The Common Raven, Corvus corax, is a massive, bird the size of a hawk, with a thick neck, shaggy throat feathers, and a heavy, dense, extremely powerful bill. This bird is entirely black including legs, eyes, and bill, and is often confused with a crow. But there are no crows in the Coachella Valley according to Anita K. Booth, an accredited bird biologist with Cornell University’s Lab of Ornithology and the author of the bird guide, Birds of the Coachella Valley, published in 2009.

Typically foraging in pairs, these bold birds will work cooperatively to flush out prey and search for nests to eat the eggs, hatchlings, or nestlings. Ravens are opportunistic omnivores and will eat just about anything including insects, lizards, rodents, berries, and garbage. The majority of the diet of these scavengers, however, consists of carrion, the decaying body of dead animals. (

Noisy and playful, ravens will put on an aerobatic performance of sudden rolls,  wing-tucked dives, and playing with objects by dropping them and catching them in midair. (

A large group of ravens (known collectively as an unkindness) starts descending upon the California Fan Palms on the Oasis Preserve in October to eat the fresh palm fruit and catch whatever treats they find within the fronds. After all the visitors are gone, a a raven or two will strut through the parking lot looking for dropped bits of food left behind.

According to the Cornell Lab of Ornithology, the reason there is a large group showing up in autumn is because these ravens are too young to start pairing up yet. This makes sense because as winter approaches spring, only one or two birds delight us with their antics.

Ravens and crows look a lot alike, but their are subtle differences.

Ravens are larger and make a low croaking sound. They usually travel in pairs, except when they are still young. Crows are more gregarious and favor the company of a larger group. Their call is more of a cawing sound.

A crow’s tail feathers are usually all the same length, so its tail opens like a fan. A raven has longer middle feathers in its tail, so it looks more like a wedge or a triangle. The crow has a smaller bill while the raven has a great big chunky-looking  beak. (, Ravens and Crows – Who’s Who?, adapted by Dominic Black from a piece by Frances Wood and Dennis Paulson)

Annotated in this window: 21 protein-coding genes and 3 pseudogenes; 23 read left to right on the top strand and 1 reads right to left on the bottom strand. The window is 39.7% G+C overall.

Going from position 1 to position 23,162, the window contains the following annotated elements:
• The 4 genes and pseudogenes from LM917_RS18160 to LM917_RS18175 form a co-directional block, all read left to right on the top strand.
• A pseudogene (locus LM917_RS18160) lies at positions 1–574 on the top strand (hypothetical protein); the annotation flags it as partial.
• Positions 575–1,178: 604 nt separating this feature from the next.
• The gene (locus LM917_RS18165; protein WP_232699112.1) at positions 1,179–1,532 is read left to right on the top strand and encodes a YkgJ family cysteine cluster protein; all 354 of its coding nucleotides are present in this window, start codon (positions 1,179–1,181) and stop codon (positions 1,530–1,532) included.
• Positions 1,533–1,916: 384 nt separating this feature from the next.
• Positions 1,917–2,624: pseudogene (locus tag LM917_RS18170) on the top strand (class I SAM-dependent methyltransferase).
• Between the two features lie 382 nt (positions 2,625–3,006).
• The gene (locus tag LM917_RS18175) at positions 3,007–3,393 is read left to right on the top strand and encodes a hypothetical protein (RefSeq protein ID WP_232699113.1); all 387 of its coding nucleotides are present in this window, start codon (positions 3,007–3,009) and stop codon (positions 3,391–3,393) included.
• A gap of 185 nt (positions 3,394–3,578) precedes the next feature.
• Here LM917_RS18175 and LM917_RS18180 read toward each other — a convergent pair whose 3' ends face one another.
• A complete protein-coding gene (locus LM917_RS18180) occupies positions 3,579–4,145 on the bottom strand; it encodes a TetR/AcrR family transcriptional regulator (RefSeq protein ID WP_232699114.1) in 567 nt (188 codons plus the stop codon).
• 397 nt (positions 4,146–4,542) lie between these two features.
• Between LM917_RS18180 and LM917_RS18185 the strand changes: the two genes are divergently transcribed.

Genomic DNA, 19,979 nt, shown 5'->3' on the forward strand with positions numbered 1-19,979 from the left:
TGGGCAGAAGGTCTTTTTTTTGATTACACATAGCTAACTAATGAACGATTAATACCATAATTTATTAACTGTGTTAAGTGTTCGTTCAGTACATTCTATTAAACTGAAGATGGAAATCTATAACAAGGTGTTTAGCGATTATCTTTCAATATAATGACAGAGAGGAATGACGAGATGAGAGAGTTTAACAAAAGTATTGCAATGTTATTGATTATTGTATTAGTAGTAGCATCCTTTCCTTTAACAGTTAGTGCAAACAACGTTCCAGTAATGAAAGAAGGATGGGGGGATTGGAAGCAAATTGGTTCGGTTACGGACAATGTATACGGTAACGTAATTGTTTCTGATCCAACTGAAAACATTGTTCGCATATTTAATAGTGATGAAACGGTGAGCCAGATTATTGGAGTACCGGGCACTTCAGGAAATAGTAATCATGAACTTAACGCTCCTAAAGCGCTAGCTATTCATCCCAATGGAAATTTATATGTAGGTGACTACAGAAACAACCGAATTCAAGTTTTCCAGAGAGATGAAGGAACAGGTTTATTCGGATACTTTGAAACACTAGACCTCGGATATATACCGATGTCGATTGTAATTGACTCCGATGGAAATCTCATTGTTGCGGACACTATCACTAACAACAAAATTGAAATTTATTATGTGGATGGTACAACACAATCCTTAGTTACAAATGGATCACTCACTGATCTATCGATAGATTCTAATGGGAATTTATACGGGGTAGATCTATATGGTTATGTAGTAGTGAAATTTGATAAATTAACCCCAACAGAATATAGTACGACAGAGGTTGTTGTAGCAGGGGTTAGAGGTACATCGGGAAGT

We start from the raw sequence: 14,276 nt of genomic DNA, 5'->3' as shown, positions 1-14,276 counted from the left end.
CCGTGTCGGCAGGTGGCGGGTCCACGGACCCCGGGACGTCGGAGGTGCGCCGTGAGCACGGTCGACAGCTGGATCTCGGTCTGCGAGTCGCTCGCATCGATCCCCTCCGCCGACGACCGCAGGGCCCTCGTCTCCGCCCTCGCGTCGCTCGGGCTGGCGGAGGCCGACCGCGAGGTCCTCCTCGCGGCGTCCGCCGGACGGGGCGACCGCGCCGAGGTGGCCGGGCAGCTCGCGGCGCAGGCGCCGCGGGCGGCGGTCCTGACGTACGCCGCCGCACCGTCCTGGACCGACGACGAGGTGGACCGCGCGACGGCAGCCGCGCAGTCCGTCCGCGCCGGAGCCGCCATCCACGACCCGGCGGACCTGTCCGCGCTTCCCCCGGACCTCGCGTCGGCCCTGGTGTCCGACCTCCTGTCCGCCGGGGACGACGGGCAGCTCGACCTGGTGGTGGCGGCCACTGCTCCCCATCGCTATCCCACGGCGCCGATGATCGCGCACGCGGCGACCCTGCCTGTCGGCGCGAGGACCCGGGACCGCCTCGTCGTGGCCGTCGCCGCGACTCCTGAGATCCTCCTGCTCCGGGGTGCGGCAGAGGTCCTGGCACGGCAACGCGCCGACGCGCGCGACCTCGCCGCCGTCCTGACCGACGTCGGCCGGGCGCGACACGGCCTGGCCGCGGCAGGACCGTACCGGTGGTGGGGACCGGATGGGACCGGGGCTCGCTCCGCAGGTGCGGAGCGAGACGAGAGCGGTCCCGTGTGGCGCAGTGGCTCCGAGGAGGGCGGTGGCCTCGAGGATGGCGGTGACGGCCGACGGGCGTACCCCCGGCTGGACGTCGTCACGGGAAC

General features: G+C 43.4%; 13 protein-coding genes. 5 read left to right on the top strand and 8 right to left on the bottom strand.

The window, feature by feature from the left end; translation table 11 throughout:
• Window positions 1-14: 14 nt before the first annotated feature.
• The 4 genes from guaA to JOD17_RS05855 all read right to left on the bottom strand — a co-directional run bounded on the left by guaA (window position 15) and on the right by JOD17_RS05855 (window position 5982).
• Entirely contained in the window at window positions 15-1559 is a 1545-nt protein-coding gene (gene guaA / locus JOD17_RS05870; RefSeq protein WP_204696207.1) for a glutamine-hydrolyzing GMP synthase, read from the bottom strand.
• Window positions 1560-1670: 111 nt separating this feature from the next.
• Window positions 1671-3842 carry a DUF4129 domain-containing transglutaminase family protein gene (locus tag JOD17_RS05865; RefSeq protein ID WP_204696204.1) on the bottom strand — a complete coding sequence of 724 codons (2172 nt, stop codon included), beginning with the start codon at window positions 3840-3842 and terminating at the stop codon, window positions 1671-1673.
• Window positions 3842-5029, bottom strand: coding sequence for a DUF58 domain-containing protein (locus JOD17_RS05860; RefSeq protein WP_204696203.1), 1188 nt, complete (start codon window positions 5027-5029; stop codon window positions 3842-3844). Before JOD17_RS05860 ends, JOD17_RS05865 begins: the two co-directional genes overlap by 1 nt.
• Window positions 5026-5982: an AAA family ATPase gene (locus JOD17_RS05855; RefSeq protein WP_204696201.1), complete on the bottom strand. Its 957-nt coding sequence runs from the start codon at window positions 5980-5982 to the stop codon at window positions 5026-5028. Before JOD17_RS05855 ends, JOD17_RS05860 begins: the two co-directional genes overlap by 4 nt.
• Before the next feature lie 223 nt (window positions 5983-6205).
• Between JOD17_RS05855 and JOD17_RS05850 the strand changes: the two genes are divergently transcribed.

Below is a picture of a crow, left, and a raven, right: Grey

And finally, ravens are more graceful and agile in flight, with light wingbeats and occasional soaring. Crows often appear to be swimming across the sky. (

Costa’S hummingbird

The costa’s is the hummingbird I am most familiar with in the Coachella Valley. When perched and at rest, this bird is small, short, and stocky-looking. Like most birds, the female is blandly colored… Fox

…but when the light hits the male just right, his crown and throat shimmer in a vivid iridescence that appears bright blue or purple… Fox

The costa’s diet consists mostly of nectar and insects. While hovering, it extends its bill within the flower to extract the nectar. Insects are often caught midair or plucked from foliage. (

These hummingbirds nest in late winter and spring, with one male mating with several females. Nests are 2-8 feet above ground, placed on horizontal or diagonal branches of sparsely-leaved shrub or small trees. Sometimes the females build their nests in yucca or cactus. (

Female costa’s typically lay 2 white eggs per clutch, the total number of eggs laid in one nesting attempt. And according to Anita K. Booth’s Birds of the Coachella Valley published in 2009, the eggs are laid 1-3 days apart.

Incubation lasts between 14-23 days (Anita K. Booth) and 15-18 days (

Within 3 weeks, give or take a few days, the newly hatched youngsters are ready to take their first flight with Mom. (

A Sacred Footpath

The Trail of the 57 Shrines

Jeff and I have been looking for this trail ever since Harlan told us about it when we first arrived at the Preserve in the fall of 2018. It’s not a marked trail on any of our maps. So, sorry, I will not share how to find this trail, but I will share the experience of walking along the over 500-year-old path of the Native Cahuilla Tribes whose lands we stole.